There is much discussion around Corona’s motivations. Perhaps she wanted to leave small town Quebec, the past. I know she’d endured a terrible upbringing. And being Catholic, no doubt there was enormous pressure not to bear a child out of wedlock, though her mother first suggested an abortion. I wrote a poem about it, Where Sins Are More Sinful. “Sins are more sinful when the whole town knows.” In any case,  surely Corona had her reasons but there’s not much point dwelling on that along with what might have been.

I was appalled when someone once asked, “Why do you care?” “Likely the same reason you do.” Of course I want to know. No one asks to be born, we are entitled to our heritage. Close proximity to our roots facilitates establishing one’s identity which surely anchors us through life’s tempests. I never had that sense for it turns out  I was a changeling. Foisted.

My son and I are flying out to Toronto in January to meet the clan.  The Fergusons have only been kind, warm and welcoming, another huge relief. I find it poignant and fitting that a bee rests atop a thistle in the Ferguson family crest, that we are, “Sweeter After Difficulties.”

 

It's only fair to share...Share on Google+Share on LinkedInShare on TumblrTweet about this on TwitterShare on Facebook

14 thoughts on “I AM A FERGUSON

  1. My dear Heather. This is the first time I have seen your story, apart from a few snippets. I am very happy that this has worked out for you. There is no denying your resemblance to your dad and siblings.
    We have a few things in common for sure and you are certainly welcomed by me. Hopefully we will get a chance to meet in The not too distant future. I will be back in Florida in January when you visit your siblings and your dad and meet Kathy and other family members.
    I look forward to seeing you, whenever we can manage.

    Love

    Dianne

    1. Thank you for your kind and encouraging words Dianne. The feeling is mutual and I look forward to meeting in the not-too-distant future.

  2. Very nicely written Heather, only someone in your shoes can know what you have been through these long years – so glad for you and the family that the hunt is over. Have a great Christmas and looking forward to your visit in the New Year.

  3. Such an interesting story Heather. Best of luck with your new family.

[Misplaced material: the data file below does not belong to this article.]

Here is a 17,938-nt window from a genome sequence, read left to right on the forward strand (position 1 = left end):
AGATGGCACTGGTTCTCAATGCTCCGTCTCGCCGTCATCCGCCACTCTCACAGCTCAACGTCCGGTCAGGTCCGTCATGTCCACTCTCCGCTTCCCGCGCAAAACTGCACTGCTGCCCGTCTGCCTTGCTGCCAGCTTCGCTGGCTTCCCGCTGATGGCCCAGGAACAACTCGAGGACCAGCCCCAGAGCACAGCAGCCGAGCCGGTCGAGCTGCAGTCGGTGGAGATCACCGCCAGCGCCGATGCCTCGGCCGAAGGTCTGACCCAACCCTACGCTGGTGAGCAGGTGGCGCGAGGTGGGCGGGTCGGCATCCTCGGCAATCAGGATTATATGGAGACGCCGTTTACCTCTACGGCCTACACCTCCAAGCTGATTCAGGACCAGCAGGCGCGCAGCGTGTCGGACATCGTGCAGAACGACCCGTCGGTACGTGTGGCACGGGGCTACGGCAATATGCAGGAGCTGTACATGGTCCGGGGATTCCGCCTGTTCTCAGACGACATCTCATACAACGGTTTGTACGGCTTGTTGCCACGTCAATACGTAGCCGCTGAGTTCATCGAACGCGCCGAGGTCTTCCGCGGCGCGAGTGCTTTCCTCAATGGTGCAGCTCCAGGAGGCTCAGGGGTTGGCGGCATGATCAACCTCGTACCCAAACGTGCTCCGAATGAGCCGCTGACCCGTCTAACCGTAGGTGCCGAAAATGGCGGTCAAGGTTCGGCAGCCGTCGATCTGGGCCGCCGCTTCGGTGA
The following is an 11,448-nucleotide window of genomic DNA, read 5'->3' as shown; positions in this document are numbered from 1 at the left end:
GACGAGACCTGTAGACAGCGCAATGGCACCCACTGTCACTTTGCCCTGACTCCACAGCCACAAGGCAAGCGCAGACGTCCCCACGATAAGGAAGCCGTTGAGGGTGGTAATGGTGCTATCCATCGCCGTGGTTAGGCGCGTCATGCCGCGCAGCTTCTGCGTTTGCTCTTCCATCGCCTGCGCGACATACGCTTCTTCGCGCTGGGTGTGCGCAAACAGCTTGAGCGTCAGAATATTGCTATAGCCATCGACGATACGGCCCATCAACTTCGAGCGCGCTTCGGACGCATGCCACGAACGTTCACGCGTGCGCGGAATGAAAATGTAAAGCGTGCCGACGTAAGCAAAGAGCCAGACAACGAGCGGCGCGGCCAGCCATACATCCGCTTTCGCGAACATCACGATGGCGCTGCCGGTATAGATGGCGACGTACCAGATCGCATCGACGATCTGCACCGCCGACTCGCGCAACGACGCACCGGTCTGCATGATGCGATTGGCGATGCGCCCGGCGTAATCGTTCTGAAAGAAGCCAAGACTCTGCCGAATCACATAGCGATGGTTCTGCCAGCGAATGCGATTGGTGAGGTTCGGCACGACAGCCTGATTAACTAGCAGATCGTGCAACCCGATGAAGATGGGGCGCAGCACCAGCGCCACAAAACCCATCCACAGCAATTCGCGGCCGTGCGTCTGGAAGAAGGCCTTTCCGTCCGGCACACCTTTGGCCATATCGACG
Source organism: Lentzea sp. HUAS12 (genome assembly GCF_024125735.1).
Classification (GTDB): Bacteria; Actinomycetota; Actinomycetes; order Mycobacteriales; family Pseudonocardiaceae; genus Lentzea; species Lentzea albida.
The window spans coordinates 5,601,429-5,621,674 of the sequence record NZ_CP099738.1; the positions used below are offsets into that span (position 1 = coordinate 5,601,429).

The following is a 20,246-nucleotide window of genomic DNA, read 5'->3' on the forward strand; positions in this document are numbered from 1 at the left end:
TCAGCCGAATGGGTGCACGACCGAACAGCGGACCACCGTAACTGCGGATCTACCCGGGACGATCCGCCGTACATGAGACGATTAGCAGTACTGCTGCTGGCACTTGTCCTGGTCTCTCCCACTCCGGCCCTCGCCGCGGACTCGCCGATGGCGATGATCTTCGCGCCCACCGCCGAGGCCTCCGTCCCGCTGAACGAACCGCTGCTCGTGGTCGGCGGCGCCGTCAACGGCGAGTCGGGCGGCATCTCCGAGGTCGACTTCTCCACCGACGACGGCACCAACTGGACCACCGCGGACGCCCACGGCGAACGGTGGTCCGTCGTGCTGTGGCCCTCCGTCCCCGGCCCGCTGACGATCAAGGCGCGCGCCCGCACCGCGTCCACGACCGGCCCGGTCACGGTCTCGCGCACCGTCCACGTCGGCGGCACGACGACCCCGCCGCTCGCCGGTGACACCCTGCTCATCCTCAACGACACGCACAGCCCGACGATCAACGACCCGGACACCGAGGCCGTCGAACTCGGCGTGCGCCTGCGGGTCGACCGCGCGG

Rachel hooked up with her long lost half siblings of 40 years or so after her half sister saw Rachel’s name roll by on some film credits we did music for when the film was in a festival in N.Y.C.
    I’ll be away from Jan1-15 but if you are here when I am and you have a few minutes, lets meet for coffee. xoC

  4. I am so happy that you have found the father and the family you have searched for all these years. I know how full your heart is. Always wondering about that person and how that person helped make you the person you are and never finding answers to all the questions is frustrating and I’m glad you can now answer those questions. I’m excited about this new journey we are both embarking on. I wish you all the best as you visit your new family in the new year. Many blessings for you all!

  5. So happy to read these details, Heather! What a journey you’re on! In so many ways the exact opposite of my own, and yet must carry much of the same trials. I hope you find in your newly-found family the strong vein of courage and fire that is in you.

    1. Lovely to hear from you Emily. No one’s journey though this life is easy that is for certain. Thank you for the good wishes.

  6. Welcome to the family Heather! You are a Ferguson and we are so excited to have you as part of our family. I can’t wait for your visit in January. I will hand over my crown as eldest sister. That belongs to you now. For the first time in my life I actually have a big sister and I could not be more proud and excited about that.

    Big Hug, your sister Kelly

    1. Thank you Kelly! I feel welcome and looking forward to meeting the clan in only a matter of weeks now. And I admire your grace, it can’t be easy, relinquishing one’s crown. See you soon! Fondly, Heather

Leave a Reply

Your email address will not be published. Required fields are marked *

You may use these HTML tags and attributes: <a href="" title=""> <abbr title=""> <acronym title=""> <b> <blockquote cite=""> <cite> <code> <del datetime=""> <em> <i> <q cite=""> <strike> <strong>